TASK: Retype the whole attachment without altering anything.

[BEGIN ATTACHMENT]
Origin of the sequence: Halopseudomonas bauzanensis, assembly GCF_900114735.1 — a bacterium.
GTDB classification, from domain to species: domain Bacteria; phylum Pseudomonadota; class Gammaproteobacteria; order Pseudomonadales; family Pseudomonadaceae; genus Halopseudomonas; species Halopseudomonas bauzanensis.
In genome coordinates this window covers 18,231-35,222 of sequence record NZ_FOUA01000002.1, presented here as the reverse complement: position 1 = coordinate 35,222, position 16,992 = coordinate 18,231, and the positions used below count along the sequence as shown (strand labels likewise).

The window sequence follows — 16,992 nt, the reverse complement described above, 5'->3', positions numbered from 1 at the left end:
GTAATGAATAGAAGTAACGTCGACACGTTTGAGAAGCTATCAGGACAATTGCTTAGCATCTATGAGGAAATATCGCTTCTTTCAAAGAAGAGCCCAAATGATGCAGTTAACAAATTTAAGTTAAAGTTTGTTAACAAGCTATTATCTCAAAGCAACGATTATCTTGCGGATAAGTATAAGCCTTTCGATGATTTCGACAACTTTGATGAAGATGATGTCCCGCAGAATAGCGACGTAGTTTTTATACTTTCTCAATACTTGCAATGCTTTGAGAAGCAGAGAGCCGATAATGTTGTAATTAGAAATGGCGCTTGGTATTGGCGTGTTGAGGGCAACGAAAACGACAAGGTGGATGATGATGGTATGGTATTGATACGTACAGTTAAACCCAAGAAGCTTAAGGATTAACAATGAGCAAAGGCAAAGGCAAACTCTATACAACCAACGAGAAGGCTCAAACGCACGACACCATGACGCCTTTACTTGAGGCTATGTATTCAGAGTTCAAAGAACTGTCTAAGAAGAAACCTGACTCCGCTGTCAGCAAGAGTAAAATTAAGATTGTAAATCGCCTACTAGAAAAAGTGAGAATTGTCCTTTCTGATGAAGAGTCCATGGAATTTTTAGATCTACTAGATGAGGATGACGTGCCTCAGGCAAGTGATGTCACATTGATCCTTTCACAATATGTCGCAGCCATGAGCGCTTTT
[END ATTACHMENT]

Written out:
Origin of the sequence: Halopseudomonas bauzanensis, assembly GCF_900114735.1 — a bacterium.
GTDB classification, from domain to species: domain Bacteria; phylum Pseudomonadota; class Gammaproteobacteria; order Pseudomonadales; family Pseudomonadaceae; genus Halopseudomonas; species Halopseudomonas bauzanensis.
In genome coordinates this window covers 18,231-35,222 of sequence record NZ_FOUA01000002.1, presented here as the reverse complement: position 1 = coordinate 35,222, position 16,992 = coordinate 18,231, and the positions used below count along the sequence as shown (strand labels likewise).

The window sequence follows — 16,992 nt, the reverse complement described above, 5'->3', positions numbered from 1 at the left end:
GTAATGAATAGAAGTAACGTCGACACGTTTGAGAAGCTATCAGGACAATTGCTTAGCATCTATGAGGAAATATCGCTTCTTTCAAAGAAGAGCCCAAATGATGCAGTTAACAAATTTAAGTTAAAGTTTGTTAACAAGCTATTATCTCAAAGCAACGATTATCTTGCGGATAAGTATAAGCCTTTCGATGATTTCGACAACTTTGATGAAGATGATGTCCCGCAGAATAGCGACGTAGTTTTTATACTTTCTCAATACTTGCAATGCTTTGAGAAGCAGAGAGCCGATAATGTTGTAATTAGAAATGGCGCTTGGTATTGGCGTGTTGAGGGCAACGAAAACGACAAGGTGGATGATGATGGTATGGTATTGATACGTACAGTTAAACCCAAGAAGCTTAAGGATTAACAATGAGCAAAGGCAAAGGCAAACTCTATACAACCAACGAGAAGGCTCAAACGCACGACACCATGACGCCTTTACTTGAGGCTATGTATTCAGAGTTCAAAGAACTGTCTAAGAAGAAACCTGACTCCGCTGTCAGCAAGAGTAAAATTAAGATTGTAAATCGCCTACTAGAAAAAGTGAGAATTGTCCTTTCTGATGAAGAGTCCATGGAATTTTTAGATCTACTAGATGAGGATGACGTGCCTCAGGCAAGTGATGTCACATTGATCCTTTCACAATATGTCGCAGCCATGAGCGCTTTT